When news broke that Universal was also trying to cash in on Marvel’s business model – that is, making an interconnected cinematic universe that includes overlapping story-lines and re-appearing characters – it seemed like a subtly brilliant idea. Imagine it: all of Universal’s monster characters such as Frankenstein, Dracula, the Wolfman, and the Mummy, receiving individual films but, in addition, being collected into one massive, Avengers-caliber blockbuster. Without a doubt, it would be the horror film to end all horror films. However, Universal’s chairman Donna Langley just announced that the studio’s monster universe will be “taken out of the horror genre.”
In an attempt to modernize the classic movie monsters, Langley stated that their team was trying to craft a new, more action/adventure-oriented narrative world. It seems to be an attempt to accommodate audiences’ current appetite for superhero films, but, suffice it to say, such an attempt will most likely end up siphoning the excitement and appeal out of Universal’s much-beloved horror characters. This is what Langley said:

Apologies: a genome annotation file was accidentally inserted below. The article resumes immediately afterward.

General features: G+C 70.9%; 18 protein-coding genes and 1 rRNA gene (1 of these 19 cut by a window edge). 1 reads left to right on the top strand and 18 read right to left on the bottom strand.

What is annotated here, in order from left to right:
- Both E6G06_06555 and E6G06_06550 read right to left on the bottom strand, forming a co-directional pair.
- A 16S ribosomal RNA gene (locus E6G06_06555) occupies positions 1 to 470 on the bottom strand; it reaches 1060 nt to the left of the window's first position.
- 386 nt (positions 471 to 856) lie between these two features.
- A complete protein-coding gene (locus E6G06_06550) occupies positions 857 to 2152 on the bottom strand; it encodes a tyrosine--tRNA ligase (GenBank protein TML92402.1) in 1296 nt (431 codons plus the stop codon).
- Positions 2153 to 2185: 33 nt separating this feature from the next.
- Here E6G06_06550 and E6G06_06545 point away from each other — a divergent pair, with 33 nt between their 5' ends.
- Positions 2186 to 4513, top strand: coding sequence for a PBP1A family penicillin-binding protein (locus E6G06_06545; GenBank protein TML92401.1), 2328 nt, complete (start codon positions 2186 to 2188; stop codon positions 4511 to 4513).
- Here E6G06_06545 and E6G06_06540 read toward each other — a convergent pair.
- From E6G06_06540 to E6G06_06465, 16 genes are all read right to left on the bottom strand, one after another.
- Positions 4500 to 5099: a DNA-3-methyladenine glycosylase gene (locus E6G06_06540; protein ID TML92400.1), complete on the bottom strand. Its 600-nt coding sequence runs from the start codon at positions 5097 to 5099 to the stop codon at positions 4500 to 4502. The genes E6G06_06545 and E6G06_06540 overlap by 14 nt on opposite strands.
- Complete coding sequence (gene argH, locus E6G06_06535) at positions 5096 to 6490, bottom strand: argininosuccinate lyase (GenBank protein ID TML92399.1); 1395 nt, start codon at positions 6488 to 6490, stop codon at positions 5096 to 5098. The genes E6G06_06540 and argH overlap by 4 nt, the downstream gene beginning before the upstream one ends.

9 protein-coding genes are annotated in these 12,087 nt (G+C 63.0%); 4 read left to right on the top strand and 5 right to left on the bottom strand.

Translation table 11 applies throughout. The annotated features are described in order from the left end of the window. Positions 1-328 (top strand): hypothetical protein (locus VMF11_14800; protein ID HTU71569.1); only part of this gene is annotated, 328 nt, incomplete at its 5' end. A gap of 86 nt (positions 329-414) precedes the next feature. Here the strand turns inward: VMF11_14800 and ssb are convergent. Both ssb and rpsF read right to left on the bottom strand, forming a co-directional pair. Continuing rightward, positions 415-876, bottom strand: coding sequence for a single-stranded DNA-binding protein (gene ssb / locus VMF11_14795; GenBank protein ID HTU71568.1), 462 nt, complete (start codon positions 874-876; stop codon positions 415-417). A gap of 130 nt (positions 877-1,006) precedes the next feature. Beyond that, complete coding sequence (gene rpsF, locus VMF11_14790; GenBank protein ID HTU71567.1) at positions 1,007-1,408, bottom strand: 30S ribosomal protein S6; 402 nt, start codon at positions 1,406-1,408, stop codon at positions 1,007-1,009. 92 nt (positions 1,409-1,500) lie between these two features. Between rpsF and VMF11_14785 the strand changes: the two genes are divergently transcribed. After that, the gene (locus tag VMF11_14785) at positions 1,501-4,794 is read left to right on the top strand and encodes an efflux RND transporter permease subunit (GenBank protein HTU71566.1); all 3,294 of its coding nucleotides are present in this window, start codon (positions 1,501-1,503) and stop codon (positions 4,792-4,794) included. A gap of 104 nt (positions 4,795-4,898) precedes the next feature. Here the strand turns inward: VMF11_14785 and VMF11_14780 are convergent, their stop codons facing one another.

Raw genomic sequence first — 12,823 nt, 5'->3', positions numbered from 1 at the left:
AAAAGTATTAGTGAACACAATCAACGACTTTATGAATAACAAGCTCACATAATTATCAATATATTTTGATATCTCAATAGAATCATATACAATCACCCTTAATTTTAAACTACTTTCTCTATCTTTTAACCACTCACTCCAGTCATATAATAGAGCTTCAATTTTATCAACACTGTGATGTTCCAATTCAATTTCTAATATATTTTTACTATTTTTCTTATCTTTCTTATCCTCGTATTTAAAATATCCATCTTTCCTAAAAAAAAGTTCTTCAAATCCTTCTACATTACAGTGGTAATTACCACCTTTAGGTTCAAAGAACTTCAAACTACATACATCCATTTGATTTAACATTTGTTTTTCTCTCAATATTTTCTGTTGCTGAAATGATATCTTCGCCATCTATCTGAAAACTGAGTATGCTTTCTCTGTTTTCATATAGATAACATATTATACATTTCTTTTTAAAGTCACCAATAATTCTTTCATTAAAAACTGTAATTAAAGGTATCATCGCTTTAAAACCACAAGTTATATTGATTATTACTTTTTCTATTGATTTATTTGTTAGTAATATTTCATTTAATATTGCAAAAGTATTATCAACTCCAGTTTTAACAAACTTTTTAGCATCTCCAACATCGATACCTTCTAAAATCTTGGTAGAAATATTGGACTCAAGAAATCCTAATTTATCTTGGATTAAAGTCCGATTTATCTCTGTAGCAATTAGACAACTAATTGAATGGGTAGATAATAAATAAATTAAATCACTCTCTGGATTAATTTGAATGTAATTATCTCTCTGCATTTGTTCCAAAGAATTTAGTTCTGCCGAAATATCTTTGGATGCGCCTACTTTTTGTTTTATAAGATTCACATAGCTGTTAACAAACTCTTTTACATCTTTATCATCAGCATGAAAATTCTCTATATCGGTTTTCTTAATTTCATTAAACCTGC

“We don’t have any capes [in our film library]. But what we do have is an incredible legacy and history with the monster characters. We’ve tried over the years to make monster movies — unsuccessfully, actually. So, we took a good, hard look at it, and we settled upon an idea, which is to take it out of the horror genre, put it more in the action-adventure genre and make it present day, bringing these incredibly rich and complex characters into present day and reimagine them and reintroduce them to a contemporary audience.”
It is a bold, risky decision, one that will be very hard to pull off; however, if Universal manages to concoct something refreshingly contemporary as well as respectfully traditionalist, we could end up seeing some monsters square off against some superheroes at the box-office.